November, 2013, the Tribunal submitted its report. Though the tribunal was skewed as it showed poor representation of built environment professional bodies, its recommendations remain in the dark and are unimplemented till today. “In view of the foregoing, this recently constituted 5-man committee’s work might turn out to be a mere academic exercise and a waste of resources. “The essence of separating officials who would approve building plans at pre-construction stage from officials for site inspection at construction stage is to establish a mechanism for checks and balances, that emphasises the separation of powers and relationship between Planning Permit Authority and LASBCA as established in the 2010 Physical Planning law and Building Control. “However, the moment the officials of the two sectors become interchangeable, the objective is defeated. For instance, when town planners, whose primary responsibility is within the Planning Permit Authority, are now transferred to constitute over 50% of LASBCA staff, such a step is antithetical to the goal of physical planning and building control regulations.”
• Luxury Outlet
Recession: Fine and Country Host Real Estate Opportunities Round Table
nlocking Smart Real Estate Opportunities During a Recession’ is the topic of this year’s edition of Fine and Country International Realty of the Refined Investor Series (RIS). This unique platform will be chaired by Mrs. Bola Adesola, MD/CEO of Standard Chartered Bank, along with other leading stakeholders. The Refined Investor Series is a real estate thoughtleadership series targeted at high net-worth investors, economic influencers, real estate developers, property enthusiasts and aspiring investors. Coming on the heels of Fine and Country West Africa’s 8th anniversary in Nigeria, this year’s event is scheduled to hold on Tuesday, November 22, 2016, from 9am to 2pm at the Wheatbaker Hotel, Ikoyi, Lagos State. The theme for the event is - “Out of the Box”: Unlocking Smart Real Estate Opportunities during a Recession. The Reﬁned Investor Series will generate high-level conversations on smart real estate investment strategies and opportunities in the Nigerian, United Kingdom and global property market, during a period of recession and transition.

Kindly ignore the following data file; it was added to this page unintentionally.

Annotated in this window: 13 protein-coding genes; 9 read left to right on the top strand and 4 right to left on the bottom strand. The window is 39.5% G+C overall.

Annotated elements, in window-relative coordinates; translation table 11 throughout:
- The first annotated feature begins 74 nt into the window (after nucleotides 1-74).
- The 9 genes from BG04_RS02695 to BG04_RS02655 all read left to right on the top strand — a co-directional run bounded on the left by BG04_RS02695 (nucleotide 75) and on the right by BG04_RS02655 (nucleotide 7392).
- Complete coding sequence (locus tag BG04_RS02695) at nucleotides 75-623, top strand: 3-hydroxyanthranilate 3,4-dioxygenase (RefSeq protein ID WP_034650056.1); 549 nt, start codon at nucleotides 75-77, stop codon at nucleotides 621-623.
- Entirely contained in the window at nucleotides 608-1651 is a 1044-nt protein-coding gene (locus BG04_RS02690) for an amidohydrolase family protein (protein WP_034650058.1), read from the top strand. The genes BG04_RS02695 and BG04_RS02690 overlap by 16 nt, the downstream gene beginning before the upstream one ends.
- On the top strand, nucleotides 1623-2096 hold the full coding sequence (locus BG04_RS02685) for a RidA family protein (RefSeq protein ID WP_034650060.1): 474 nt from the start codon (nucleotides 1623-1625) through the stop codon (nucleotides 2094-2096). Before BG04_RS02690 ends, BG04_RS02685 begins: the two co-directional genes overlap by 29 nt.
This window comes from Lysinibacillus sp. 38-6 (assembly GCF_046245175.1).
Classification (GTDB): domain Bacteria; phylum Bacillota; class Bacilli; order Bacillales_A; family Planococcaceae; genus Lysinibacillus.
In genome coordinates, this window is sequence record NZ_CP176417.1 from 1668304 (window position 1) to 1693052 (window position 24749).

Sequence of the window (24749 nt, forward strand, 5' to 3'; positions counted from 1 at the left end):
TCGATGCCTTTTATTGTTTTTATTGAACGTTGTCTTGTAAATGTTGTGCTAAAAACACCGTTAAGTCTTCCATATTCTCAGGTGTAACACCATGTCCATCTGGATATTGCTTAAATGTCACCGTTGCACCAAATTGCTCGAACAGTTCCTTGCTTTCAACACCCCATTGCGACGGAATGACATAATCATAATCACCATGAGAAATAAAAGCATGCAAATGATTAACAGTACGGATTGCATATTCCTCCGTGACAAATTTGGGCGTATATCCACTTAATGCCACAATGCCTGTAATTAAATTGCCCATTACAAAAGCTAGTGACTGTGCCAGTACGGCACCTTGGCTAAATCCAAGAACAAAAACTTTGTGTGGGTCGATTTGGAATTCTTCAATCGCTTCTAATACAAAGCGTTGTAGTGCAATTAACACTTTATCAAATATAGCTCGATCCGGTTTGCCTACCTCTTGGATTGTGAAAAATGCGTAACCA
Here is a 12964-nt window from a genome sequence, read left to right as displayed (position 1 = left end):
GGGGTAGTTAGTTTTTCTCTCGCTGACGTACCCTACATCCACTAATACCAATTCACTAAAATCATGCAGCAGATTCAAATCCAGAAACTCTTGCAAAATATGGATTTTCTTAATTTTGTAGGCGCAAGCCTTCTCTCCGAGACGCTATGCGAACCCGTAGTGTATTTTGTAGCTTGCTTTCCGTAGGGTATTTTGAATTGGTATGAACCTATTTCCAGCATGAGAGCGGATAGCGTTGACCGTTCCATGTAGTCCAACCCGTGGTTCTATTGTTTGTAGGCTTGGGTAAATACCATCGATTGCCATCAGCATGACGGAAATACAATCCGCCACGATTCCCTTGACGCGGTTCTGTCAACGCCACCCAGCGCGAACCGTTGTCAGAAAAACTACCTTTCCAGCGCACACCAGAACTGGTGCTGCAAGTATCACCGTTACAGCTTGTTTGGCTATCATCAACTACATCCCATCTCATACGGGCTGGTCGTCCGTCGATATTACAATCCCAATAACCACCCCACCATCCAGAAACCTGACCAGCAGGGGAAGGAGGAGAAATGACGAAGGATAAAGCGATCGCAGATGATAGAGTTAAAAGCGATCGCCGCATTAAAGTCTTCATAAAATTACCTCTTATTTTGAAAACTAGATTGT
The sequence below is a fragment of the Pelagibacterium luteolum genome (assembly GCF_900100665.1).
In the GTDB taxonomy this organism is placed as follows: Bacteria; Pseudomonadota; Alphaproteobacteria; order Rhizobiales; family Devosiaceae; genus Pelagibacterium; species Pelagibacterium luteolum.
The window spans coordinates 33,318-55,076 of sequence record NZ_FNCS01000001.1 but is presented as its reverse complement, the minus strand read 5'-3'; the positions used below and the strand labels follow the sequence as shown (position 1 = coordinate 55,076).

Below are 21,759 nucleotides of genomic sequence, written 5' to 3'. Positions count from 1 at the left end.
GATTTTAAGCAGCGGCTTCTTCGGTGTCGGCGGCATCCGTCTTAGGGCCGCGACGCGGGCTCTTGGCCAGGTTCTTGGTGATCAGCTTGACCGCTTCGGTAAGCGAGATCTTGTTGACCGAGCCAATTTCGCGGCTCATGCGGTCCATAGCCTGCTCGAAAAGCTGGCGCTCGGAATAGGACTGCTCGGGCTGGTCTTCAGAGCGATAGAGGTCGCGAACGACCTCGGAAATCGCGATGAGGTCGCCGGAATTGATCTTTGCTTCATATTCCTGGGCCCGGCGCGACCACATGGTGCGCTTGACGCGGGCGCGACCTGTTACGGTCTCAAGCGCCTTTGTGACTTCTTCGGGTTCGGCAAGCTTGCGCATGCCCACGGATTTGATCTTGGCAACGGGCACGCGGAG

All For Obaseki...
ignitaries, friends and well-wishers gathered in Benin City, the Edo State Capital recently to witness the Thanksgiving Service/ Reception of the newly elected Edo State Governor, Mr. Godwin Obaseki. Here are some faces of the personalities present at the various occasions.
• Gov. Godwin Obaseki, his deputy, Philip Shaibu, flanked by their spouses, Mrs. Betsy Obaseki and Mrs. Mariam Shaibu assisted by close friends and family members